The 'Stop Online
Piracy Act' Follows 'Logic of Plunder'
line with the development of the existing predatory economic model, the world's
military and economic powers have imposed on other nations the obligation to
respect and standardize regulations regarding copyrights and intellectual
property. These favor multinational corporations, which are able to obtain, through
patent, the ownership of plants, human genes, religious icons and cultural events
that in many cases are the result of selfless labor of many individuals and
Wikipedia goes dark: The power of the Net became all-too-clear to the record and film industries this week, when Wikipedia, Google and many other Internet heavyweights did their own special kind of lobbying to defeat a Congressional attempt to make ISP's enforce federal copyright laws. Now, the measure won't even be brought to the Senate floor for debate.
The protest that took place
yesterday [January 19] against the Stop Online Piracy Act (known by its English
which is being discussed in the U.S. Congress, gathered the support of about 60,000
Web pages in that country alone, among them Wikipedia, Google, Youtube and
Amazon. Along with these expressions of rejection, fifty lawmakers of different
political stripes also supported the action, Even Republican Senators Marco
Rubio and John Cornyn, who were two of the main backers of SOPA, withdrew their
support for the initiative.
It is important to remember
that if approved, the aforementioned legislative proposal would impose on Internet
providers in our neighbor country the responsibility of "monitoring"
and detecting Web pages that share content considered "illegal" - images,
music, videos or text protected by copyright - forcing search engines like Google
to remove such pages. This would be like allowing the Washington government, through
its Justice Department, to shut down sites hosted in that country without a
warrant, even put users at risk of imprisonment if they share - on personal Web
pages, social networks or e-mails - links or contents copied without
permission, even if they don't seek to benefit economically from their
The corollary to this attempt
to stifle the free flow of information over the Internet is a system of
intellectual property that, first of all, favors large corporations and follows
the logic of plunder. In line with the development of the existing predatory
economic model, the world's military and economic powers have imposed on other nations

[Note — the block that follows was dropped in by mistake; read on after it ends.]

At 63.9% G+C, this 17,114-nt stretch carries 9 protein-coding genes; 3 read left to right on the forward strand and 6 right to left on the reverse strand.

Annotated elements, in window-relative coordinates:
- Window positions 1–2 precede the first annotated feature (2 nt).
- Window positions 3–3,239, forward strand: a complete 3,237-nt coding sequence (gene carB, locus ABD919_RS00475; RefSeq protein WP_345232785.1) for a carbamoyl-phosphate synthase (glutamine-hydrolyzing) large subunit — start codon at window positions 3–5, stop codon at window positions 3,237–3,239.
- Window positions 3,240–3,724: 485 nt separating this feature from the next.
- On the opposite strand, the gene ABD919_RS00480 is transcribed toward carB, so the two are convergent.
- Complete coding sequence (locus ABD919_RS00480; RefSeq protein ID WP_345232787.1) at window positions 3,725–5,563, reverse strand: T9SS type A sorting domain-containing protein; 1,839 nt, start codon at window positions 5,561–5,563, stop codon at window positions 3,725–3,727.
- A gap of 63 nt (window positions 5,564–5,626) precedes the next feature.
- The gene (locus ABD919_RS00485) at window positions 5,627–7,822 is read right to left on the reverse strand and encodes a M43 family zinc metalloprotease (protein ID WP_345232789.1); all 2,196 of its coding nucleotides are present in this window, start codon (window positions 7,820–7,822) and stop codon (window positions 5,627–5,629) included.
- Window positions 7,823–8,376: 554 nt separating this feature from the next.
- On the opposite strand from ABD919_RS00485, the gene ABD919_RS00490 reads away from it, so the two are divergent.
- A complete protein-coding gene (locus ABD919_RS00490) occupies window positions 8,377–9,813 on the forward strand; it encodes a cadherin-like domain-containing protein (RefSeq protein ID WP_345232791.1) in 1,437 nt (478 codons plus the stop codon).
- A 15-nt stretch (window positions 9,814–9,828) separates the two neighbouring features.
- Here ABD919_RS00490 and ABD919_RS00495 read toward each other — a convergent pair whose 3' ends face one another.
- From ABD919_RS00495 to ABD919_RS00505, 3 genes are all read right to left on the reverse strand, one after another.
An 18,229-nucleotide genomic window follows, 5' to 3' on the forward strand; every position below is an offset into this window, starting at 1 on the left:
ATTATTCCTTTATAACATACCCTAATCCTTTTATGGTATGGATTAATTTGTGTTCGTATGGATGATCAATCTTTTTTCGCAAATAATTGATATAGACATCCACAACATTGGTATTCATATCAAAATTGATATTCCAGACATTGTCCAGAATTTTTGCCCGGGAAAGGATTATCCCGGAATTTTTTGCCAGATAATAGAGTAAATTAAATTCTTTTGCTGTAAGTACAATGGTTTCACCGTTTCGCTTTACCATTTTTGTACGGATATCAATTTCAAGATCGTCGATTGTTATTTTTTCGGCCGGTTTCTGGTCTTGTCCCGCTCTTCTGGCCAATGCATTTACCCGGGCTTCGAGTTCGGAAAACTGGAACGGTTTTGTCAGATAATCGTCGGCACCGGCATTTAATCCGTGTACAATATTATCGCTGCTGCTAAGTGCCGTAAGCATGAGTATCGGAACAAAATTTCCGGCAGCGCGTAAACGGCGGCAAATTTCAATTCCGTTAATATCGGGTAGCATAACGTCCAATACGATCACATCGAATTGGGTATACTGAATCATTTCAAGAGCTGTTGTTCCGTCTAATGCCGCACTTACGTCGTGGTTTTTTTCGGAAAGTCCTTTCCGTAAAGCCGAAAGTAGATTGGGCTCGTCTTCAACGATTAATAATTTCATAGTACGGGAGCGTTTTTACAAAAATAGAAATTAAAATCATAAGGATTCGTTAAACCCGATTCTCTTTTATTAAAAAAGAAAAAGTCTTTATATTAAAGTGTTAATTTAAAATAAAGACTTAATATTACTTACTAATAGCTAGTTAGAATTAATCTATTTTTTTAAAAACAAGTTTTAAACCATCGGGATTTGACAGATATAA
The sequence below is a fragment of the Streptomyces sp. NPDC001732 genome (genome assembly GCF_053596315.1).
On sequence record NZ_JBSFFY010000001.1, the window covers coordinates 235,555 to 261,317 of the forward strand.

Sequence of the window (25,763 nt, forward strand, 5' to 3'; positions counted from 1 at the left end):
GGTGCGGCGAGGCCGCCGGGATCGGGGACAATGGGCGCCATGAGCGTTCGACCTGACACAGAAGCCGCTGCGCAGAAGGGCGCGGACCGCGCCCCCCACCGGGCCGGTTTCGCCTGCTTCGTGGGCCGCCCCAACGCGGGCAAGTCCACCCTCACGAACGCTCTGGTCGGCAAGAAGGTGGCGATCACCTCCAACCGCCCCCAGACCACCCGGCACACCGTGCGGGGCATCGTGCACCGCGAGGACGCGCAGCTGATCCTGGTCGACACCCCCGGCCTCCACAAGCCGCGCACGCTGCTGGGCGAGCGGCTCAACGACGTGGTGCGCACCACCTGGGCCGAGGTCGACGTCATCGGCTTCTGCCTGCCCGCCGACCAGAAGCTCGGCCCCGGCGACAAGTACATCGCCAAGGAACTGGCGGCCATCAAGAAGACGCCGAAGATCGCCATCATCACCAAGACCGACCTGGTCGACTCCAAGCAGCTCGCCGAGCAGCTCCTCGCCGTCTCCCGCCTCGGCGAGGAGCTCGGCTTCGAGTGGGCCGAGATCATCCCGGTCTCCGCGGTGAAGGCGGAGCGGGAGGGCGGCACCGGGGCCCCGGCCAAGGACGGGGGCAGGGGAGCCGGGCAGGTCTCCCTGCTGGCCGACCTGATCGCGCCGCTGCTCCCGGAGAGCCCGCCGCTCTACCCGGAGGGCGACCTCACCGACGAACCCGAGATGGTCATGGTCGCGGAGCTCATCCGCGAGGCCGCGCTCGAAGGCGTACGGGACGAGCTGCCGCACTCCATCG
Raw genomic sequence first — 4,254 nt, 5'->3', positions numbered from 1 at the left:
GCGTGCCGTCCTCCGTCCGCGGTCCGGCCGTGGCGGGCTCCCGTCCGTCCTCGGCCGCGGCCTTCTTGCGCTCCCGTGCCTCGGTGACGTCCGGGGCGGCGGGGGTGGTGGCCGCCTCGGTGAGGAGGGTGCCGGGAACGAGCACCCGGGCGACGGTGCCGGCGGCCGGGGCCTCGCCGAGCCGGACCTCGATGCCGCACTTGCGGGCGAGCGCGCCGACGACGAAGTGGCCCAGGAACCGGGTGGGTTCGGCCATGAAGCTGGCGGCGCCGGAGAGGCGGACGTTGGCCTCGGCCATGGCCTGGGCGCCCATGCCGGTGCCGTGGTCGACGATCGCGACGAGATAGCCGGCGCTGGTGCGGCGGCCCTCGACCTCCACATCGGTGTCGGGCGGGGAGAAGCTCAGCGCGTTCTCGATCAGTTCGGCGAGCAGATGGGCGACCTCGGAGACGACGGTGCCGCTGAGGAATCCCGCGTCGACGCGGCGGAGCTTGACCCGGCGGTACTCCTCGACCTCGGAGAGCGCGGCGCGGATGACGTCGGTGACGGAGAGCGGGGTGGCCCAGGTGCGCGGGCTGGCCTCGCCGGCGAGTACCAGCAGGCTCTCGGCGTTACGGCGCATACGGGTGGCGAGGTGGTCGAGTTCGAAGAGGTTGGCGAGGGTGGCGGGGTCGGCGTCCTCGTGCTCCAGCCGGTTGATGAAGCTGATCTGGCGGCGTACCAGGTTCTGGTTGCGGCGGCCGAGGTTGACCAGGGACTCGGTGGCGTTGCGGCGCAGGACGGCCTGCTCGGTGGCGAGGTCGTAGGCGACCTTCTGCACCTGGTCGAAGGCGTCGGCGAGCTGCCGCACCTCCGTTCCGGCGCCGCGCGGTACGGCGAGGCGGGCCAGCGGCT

the obligation to respect and standardize regulations regarding copyrights and
intellectual property. These favor multinational corporations, which are able to obtain,
through patent, the ownership of plants, human genes, religious icons and
cultural events of various kinds that in many cases are the result of the
selfless labor of many individuals and groups.
So, rather than control or combat
piracy or the allegedly defending jobs in cultural industries, the obvious
reason for this legislation is to defend the interests of major music companies,
publishing, film, pharmaceutical firms, among others, even if this results in irrational
extremes like virtually shutting down entire networks.
Unfortunately, the pretensions
of registering trademarks for Web content is not only confined to the United
Stated, but extends to countries like Spain and it's so-called Sinde Act, which was passed
in last March, and even Mexico, with the tabling of a bill, at the request of PAN
legislator Federico Döring, to reform federal laws on copyright and industrial
property, which, according to several experts, is a Mexican version of SOPA.
In a situation in which the Internet
has become an essential method of creation, dissemination and preserving human
knowledge, the various social, political, scientific and business operators that
share a network should at least consider whether the defense of their
individual benefit in terms of intellectual property threatens the interest of
the group or not.
It is to be hoped that in U.S.
lawmakers will maintain at least a sliver of political sense and reject the passage
of a measure that would not only be a monumental mistake with national elections
coming to the country in November, but it would also impact all users of the Web
around the world, and would constitute a setback for the freedom and
development of knowledge and culture in contemporary societies.
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